When president Obama came out and publicly endorsed Debbie Wasserman Schultz for reelection in her Florida congressional seat in March, it was seen by many as a sign that all was not well in the Establishment Democrat arena.
Wasserman Schultz, who in addition to her congressional seat also serves as the chair of the Democratic National Committee, is facing a Democratic challenger for the first time and his progressive resume and anti-establishment talking points mirror many of those in the Democratic presidential race.
Obama rarely endorses house primaries. It appears that he did so for Wasserman Schultz because he and the establishment view challenger Tim Canova as a very real threat. But what Obama didn’t seem to plan on was the strong anti-Wasserman Schultz movement in America which spurred huge fundraising for Canova out of spite.
Like Sanders, the majority of Canova’s funds come from small individual contributions. So far, his campaign has raised $557,000 so far in 2016. Nearly 15,300 people donated, for an average contribution of $20.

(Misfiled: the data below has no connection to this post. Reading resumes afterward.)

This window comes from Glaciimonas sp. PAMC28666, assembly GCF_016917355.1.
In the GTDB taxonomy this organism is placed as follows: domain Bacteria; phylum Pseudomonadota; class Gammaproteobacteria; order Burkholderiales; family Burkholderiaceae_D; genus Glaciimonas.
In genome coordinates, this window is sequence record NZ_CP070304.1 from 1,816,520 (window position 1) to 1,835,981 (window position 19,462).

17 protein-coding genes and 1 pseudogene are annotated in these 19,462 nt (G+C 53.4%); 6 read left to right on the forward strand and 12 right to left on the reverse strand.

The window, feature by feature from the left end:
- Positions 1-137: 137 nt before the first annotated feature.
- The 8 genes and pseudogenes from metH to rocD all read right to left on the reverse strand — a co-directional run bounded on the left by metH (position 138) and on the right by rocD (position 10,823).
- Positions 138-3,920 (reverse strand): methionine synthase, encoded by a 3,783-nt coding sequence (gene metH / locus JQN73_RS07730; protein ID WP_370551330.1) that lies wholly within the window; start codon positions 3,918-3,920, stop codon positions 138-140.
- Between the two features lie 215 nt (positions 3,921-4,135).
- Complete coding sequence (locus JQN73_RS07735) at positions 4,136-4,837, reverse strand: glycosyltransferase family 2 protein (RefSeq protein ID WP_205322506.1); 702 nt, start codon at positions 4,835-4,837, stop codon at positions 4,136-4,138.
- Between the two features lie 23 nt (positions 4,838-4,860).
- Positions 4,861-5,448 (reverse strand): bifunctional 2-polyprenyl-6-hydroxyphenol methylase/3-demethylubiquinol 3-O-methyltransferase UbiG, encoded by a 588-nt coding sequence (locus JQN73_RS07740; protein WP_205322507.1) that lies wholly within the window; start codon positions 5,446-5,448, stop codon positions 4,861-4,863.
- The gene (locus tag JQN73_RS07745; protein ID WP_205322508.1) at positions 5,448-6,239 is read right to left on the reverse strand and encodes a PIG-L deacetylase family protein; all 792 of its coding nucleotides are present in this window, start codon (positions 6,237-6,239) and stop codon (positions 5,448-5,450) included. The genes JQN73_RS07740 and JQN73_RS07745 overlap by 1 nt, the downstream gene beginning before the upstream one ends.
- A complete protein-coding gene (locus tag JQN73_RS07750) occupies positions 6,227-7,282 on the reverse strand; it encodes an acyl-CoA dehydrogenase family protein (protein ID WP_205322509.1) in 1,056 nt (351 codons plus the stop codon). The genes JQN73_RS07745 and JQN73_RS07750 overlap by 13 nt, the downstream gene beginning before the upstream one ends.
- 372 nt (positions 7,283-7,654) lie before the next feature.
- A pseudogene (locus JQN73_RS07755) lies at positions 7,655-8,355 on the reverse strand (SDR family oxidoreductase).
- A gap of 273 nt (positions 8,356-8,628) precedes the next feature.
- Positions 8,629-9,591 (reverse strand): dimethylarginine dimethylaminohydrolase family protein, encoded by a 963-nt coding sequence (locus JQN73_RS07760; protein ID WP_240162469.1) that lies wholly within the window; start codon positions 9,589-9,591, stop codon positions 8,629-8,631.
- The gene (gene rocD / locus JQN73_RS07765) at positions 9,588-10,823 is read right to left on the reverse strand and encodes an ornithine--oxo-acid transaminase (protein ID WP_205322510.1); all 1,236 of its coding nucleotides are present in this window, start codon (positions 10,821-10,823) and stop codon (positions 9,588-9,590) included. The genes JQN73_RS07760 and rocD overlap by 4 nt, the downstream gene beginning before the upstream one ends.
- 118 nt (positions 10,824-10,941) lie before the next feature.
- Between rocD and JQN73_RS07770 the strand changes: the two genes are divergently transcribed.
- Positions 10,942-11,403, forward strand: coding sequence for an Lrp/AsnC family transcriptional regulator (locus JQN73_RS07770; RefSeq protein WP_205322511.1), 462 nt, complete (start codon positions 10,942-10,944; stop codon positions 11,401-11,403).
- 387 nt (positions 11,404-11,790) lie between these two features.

Wasserman Schultz is viewed by progressives as the embodiment of all that is wrong with the Democratic party. She has had a hand in breaking down regulation on exploitative payday loans in Florida, as well as taking an active part in ensuring Hillary Clinton gains the Democratic nomination.
That Obama would endorse Wasserman Schultz after she singlehandedly rolled back regulations created by the president which keep PAC money out of the party is nothing short of disappointing.
As Canova points out, it is a sign that Wasserman Schultz feels the heat of the electorate and she, just like Clinton, recognize that for once, it is time to pay attention to the progressive base of the Democratic party.
“We’ve gotten her attention. She wouldn’t have been running to the White House to get that sort of statement if she wasn’t worried.”